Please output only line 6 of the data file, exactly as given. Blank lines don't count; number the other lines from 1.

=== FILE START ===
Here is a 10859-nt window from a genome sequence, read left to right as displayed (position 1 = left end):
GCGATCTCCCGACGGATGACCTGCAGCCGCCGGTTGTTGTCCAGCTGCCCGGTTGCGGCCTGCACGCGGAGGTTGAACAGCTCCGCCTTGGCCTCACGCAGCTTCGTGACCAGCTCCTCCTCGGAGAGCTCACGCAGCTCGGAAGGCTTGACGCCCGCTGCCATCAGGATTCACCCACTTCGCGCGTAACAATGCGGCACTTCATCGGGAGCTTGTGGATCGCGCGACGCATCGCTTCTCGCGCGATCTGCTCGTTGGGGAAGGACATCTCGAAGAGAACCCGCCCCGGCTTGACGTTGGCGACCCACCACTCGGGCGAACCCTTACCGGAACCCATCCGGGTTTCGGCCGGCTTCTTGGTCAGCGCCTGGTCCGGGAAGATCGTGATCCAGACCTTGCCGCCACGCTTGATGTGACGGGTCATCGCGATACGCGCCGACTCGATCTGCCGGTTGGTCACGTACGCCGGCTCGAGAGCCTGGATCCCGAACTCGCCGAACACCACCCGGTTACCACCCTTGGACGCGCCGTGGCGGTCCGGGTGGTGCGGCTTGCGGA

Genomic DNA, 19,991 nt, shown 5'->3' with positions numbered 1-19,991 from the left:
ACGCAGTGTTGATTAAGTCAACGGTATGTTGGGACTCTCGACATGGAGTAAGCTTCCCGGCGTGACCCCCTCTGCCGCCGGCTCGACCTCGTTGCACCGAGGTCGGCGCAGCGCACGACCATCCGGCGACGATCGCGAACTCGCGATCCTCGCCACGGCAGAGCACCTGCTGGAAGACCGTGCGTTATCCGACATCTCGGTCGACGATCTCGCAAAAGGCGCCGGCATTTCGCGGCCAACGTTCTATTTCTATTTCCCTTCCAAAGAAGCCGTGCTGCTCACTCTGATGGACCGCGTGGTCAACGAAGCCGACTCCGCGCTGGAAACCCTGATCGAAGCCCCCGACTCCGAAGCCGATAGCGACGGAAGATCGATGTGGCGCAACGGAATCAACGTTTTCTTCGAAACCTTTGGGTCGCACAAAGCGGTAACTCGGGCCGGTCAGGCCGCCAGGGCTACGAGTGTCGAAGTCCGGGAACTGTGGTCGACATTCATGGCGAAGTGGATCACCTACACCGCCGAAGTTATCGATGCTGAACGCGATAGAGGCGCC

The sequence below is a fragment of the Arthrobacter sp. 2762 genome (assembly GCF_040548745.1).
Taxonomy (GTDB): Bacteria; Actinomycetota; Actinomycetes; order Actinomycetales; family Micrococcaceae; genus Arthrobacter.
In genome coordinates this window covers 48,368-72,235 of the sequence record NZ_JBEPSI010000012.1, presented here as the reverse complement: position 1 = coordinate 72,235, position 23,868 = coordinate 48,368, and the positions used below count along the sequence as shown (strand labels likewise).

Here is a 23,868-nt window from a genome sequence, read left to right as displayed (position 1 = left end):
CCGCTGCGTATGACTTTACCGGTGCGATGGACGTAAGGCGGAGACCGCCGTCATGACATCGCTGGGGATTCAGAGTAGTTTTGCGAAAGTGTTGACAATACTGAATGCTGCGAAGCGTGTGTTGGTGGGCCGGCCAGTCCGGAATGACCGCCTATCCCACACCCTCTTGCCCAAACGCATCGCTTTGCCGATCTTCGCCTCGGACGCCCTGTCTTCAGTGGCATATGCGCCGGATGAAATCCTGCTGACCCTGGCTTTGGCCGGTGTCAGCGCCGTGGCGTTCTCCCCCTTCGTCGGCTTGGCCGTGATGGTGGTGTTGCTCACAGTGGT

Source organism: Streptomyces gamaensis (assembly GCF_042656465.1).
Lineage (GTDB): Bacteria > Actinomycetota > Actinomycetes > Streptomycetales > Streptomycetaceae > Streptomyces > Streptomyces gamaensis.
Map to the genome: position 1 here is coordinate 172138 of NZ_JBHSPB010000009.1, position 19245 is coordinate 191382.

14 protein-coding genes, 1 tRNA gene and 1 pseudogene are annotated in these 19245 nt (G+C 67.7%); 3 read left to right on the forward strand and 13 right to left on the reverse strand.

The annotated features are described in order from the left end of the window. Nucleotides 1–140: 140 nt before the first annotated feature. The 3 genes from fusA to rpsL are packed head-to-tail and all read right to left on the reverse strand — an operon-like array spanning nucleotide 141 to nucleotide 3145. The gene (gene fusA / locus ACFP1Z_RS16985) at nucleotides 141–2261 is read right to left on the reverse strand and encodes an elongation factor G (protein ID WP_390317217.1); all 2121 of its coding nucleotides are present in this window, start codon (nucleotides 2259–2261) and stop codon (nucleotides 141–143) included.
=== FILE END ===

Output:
Taxonomy (GTDB): Bacteria; Actinomycetota; Actinomycetes; order Actinomycetales; family Micrococcaceae; genus Arthrobacter.